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Posted 08/11/14

Blood Swept Lands and Seas of Red

Tower of London

Over four million people are expected to have visited an installation at the Tower of London to mark the centenary of the start of World War One by 12 November. The first ceramic poppy was planted in July and the final one will be added on 11 November. Entitled Blood Swept Lands and Seas of Red, the art installation will eventually see a staggering 888,246 poppies appear in the grounds of the Tower - one for every soldier from the UK, Australia and the Commonwealth killed during the Great War.

The poppy has long been the symbol of military remembrance in Britain since the First World War, when a poem from the time recalled the bright-red flower growing in the fields of Flanders. The poppies will be sent to the hundreds of thousands who spent £25 each for one of the poppies, with all the money going to six charities providing support to service personnel, veterans and their families. Such was the demand in pre-orders that all the poppies have been sold.

"Blood Swept Lands And Seas Of Red" by ceramic artist Paul Cummins has proven so popular there have been calls for it to be extended. London Mayor Boris Johnson is among those to have suggested the dismantling of the installation, due to start the day after Armistice Day, could be postponed. Thousands of people have also signed an e-petition calling for the poppies to remain. The sheer size of the daily crowds has taken everyone by surprise. Floodlights are already being used to ensure more people get to see the installation, the hours that the site will be illuminated will be extended.

The Weeping Window and the Wave segments will both be sent on a tour of the UK. The Wave is a steel construction made of poppies surrounding the entrance to the Tower of London while the Weeping Window depicts poppies falling from a window on the top floor of the Tower. The Royal British Legion has said it hopes the sale of the ceramic poppies will raise in excess of £15m, and charities benefiting from the sale have been told by Chancellor George Osborne that he will waive the VAT from the sale.

Despite calls to extend the installation beyond 12 November, Historic Royal Palaces said it was always the intention to begin sending the poppies to their new owners after Armistice Day.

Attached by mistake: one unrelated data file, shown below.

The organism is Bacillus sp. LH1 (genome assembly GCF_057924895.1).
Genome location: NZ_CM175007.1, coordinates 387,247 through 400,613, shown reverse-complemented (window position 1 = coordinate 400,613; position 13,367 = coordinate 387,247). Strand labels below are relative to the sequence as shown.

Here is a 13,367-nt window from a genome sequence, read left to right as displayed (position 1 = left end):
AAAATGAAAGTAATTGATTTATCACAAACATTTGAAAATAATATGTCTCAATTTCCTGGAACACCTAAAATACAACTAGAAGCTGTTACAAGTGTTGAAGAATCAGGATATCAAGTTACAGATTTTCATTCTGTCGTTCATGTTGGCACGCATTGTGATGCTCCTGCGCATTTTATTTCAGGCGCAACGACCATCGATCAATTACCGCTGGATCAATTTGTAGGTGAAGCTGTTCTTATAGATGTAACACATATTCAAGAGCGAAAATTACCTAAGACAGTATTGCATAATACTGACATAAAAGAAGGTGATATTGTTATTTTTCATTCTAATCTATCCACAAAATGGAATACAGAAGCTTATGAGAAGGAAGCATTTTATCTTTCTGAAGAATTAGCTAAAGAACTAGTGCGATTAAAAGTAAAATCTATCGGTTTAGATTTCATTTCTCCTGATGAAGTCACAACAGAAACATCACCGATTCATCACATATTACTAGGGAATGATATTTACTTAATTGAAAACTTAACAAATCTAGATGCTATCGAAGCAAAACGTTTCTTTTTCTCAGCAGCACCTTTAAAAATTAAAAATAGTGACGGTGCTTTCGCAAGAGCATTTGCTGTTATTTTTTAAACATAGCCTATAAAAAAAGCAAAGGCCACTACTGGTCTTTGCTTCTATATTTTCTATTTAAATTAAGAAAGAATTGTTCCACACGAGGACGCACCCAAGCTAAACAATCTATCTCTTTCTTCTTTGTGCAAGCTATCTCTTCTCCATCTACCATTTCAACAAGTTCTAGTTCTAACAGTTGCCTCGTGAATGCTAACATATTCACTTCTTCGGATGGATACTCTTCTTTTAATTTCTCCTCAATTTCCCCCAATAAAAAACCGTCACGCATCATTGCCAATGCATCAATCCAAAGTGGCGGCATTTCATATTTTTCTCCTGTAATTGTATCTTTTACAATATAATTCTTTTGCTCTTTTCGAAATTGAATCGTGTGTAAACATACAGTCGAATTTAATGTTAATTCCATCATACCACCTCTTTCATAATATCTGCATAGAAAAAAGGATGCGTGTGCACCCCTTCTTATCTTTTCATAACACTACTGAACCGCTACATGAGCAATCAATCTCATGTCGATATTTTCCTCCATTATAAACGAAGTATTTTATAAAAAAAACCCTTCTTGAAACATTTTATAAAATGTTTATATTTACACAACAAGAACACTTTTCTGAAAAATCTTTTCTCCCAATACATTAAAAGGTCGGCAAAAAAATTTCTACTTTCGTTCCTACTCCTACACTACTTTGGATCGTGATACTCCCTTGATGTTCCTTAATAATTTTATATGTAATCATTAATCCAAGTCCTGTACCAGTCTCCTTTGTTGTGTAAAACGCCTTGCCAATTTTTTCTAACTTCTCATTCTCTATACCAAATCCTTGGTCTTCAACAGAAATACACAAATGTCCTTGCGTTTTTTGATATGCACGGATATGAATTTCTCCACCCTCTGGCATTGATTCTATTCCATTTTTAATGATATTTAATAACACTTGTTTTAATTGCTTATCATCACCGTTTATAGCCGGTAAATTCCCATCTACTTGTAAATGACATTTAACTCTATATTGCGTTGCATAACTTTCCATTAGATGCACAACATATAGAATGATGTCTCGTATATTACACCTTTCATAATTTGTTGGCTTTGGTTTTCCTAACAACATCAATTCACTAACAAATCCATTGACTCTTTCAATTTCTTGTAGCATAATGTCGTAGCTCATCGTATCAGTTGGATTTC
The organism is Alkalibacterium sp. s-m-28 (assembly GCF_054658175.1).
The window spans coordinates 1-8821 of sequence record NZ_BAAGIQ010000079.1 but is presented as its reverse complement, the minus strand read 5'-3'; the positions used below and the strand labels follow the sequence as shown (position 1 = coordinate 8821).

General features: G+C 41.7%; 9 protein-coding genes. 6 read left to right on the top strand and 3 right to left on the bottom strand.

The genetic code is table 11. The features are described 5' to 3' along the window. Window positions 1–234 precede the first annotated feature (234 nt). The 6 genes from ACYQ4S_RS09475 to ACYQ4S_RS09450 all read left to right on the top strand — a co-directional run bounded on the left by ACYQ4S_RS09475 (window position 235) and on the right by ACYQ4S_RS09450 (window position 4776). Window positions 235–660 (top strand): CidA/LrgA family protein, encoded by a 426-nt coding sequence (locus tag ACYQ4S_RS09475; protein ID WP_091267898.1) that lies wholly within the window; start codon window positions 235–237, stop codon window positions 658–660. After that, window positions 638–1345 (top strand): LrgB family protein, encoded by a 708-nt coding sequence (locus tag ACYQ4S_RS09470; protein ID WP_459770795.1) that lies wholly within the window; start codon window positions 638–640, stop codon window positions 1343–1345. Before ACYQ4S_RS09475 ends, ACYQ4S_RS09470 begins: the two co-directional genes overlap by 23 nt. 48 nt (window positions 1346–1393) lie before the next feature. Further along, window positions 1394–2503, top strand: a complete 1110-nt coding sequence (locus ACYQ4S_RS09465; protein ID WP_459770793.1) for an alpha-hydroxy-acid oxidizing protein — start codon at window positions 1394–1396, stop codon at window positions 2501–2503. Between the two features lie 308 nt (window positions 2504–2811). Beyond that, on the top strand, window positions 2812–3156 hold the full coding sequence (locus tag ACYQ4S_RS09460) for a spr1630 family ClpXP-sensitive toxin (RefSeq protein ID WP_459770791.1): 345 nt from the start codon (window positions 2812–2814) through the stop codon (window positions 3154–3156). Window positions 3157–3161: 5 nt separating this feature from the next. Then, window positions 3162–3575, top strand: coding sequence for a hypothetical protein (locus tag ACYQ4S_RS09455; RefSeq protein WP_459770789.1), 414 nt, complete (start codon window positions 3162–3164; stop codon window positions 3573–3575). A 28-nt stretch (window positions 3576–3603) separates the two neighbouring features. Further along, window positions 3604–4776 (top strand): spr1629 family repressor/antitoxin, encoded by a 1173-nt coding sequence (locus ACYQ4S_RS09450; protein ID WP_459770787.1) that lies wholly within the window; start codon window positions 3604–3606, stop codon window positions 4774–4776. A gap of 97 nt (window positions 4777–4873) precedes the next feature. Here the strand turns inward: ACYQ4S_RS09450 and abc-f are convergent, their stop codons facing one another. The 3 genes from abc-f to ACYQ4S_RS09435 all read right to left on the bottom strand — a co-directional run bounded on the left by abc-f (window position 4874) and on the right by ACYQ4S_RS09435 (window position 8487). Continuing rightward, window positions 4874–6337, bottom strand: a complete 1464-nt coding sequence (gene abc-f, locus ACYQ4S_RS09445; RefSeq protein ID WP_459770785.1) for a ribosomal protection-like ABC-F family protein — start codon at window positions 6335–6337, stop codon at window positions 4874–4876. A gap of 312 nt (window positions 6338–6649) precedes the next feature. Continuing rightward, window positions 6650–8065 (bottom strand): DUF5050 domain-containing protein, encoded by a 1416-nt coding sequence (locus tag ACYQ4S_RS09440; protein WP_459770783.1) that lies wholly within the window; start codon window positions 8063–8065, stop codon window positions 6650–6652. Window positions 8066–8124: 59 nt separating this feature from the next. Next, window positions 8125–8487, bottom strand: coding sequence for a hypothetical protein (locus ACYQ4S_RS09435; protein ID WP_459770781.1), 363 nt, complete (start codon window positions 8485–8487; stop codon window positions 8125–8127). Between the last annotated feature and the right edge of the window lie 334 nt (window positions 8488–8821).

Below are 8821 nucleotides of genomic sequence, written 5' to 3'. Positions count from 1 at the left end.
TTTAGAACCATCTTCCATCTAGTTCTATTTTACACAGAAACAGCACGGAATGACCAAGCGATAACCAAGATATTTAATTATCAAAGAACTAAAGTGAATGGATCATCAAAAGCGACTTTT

Mr Cummins has also said he never intended the installation to be permanent as it was meant to symbolise that human beings are "transient". "The idea was it will only be there for a finite time like we are," he said. "It will be nice to keep it here but it isn't mine anymore - it belongs to the world now."

The poppies will gradually join up around the 16-acre moat in gently co-ordinated swathes. ''Only at the end – on Armistice Day on November 11 – will we fill in the edges of the moat, and make a neat finish.'' At this point, the installation's coup de theatre will be revealed: from above, the ancient White Tower, built by William the Conqueror, will be encircled by a sea of crimson red, its round black roof marking the heart of the world's most dramatic poppy.

The prime minister said the display had "in a very short space of time become a much loved and respected monument".
Mr Cameron also said the government wanted to ensure that as many people as possible had the opportunity to view the poppies. The Wave segment will now stay in place until the end of the month before being sent on a tour across the UK until 2018. "By displaying parts of the installation around the country and then permanently in the Imperial War Museum, we have ensured that this poignant memorial will be saved for the nation," he added.

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